BUSINESS owners are lamenting a loss of income as the flood water starts to slowly recede in Gunnedah.
Store manager of Brown's Tyre Service Simon Hatch, said the business was facing an income loss of close to $50,000 after they were forced to shut for two days.
"It all catches up with us," he said.
"It's a lot to try and recoup back, especially when it happens so often."
Mr Hatch who was forced to watch his stock float around the Conadilly Street workshop on CCTV after he was flooded in at Somerton, said the affect on business had been significant.
"We've had the water come up into the yard but it hasn't gotten this far up," he said.
"It causes a big drama of trying to clean all the mud and water out of the stock."
The flooding also meant staff were out of work and wages while the store was shut.
"We've got close to 20 staff here, so that's 20 people without wages for a few days."
On Tuesday staff were busy hosing down the yard with pressure washers before a bobcat was used to scrap away the mud.
Across the road, Irene Kleeman from Gunnedah Workshop Entrerprises, said the business was lucky to remain unscathed.
"We did sandbagging as a precaution after water lapped up the front of the shop in November last year," she said.
"They were saying we could have gotten peaks of 9.1 or 9.2 metres and if that had come into fruition we definitely would have flooded."
Sandbags lined the shopfronts of businesses along Bloomfield Street with Chaffeys Mower Clinic and PRO FIT24 forced to shut up shop for cleaning.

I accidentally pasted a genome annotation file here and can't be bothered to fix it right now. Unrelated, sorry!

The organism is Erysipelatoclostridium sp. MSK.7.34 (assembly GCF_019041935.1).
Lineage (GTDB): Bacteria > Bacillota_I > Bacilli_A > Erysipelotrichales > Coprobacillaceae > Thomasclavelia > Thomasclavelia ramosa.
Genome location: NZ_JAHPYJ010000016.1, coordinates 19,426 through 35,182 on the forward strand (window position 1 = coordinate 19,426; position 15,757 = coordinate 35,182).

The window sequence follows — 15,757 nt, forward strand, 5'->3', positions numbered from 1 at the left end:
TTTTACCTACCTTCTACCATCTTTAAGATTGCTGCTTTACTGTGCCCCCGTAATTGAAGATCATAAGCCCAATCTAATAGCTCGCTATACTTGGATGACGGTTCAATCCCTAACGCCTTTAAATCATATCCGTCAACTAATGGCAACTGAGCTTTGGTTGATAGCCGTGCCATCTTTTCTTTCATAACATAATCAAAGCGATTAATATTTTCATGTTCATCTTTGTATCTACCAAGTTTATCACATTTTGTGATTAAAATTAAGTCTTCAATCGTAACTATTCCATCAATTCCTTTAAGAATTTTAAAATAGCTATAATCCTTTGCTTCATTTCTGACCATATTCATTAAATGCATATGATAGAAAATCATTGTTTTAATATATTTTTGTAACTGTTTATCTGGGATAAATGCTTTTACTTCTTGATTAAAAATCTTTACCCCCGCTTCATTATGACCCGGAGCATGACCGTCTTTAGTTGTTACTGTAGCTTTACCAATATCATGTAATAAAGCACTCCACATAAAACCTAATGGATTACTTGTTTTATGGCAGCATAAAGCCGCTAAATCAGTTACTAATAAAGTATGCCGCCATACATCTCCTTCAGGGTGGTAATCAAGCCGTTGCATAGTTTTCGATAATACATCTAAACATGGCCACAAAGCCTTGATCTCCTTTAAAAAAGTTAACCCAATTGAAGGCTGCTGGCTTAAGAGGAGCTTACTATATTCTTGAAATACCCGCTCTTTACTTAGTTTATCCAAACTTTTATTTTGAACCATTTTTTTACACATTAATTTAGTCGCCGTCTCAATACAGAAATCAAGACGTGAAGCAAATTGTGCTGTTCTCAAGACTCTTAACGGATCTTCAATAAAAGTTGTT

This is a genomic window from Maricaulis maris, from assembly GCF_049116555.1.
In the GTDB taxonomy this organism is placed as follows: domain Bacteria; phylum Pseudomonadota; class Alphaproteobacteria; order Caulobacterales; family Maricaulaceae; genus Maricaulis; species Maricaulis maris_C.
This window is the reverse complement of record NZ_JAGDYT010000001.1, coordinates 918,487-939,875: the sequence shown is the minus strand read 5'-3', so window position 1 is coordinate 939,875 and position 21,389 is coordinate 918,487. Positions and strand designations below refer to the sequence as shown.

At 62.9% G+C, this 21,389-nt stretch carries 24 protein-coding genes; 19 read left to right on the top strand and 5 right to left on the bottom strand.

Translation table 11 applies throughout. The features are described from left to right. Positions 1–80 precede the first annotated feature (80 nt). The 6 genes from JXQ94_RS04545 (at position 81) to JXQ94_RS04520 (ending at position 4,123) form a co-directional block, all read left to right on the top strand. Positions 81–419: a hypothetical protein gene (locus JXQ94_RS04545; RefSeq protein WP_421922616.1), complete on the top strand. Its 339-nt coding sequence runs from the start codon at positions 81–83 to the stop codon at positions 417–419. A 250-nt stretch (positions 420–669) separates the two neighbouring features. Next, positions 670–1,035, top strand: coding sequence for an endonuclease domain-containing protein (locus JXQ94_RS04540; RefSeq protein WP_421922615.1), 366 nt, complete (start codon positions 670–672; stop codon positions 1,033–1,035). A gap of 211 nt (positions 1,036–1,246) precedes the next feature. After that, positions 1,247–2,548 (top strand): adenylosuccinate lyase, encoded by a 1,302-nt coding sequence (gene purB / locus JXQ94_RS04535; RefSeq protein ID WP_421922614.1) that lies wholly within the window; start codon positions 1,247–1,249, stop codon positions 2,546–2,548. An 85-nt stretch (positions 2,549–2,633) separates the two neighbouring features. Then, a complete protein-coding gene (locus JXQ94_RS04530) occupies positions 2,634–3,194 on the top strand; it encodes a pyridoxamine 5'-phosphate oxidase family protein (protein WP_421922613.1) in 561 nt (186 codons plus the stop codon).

Chamber of Commerce president Ben Hennessy said chamber executives were meeting on Tuesday afternoon to work out how to best support businesses.
"There's ones who have only just recovered from COVID and now they've got the flooding to deal with," he said.
"It's certainly challenging times."
Focusing on short term help, such as food hampers, or long term assistance like securing grant funding is something Mr Hennessy said the chamber was weighing up.
"The government is always on the front foot with things and trying to put grants together, but if you're a flooded business owner you don't have the time to apply for those grants," he said.
"That's something the chamber might be able to look at facilitating."
Despite the ongoing flooding Mr Hennessy said Gunnedah was still a "great place to do business".
"The economic outlook is fantastic," he said,
After dealing with the initial pain of flooding, Mr Hennessy said the agriculture-dependent region would benefit from the rain.
"Having those catchments full means that our irrigators, who rely on river allocation, will be safe and sorted for the next three years regardless of what the weather does," he said.
"That underpins the future security of the economy for the region."
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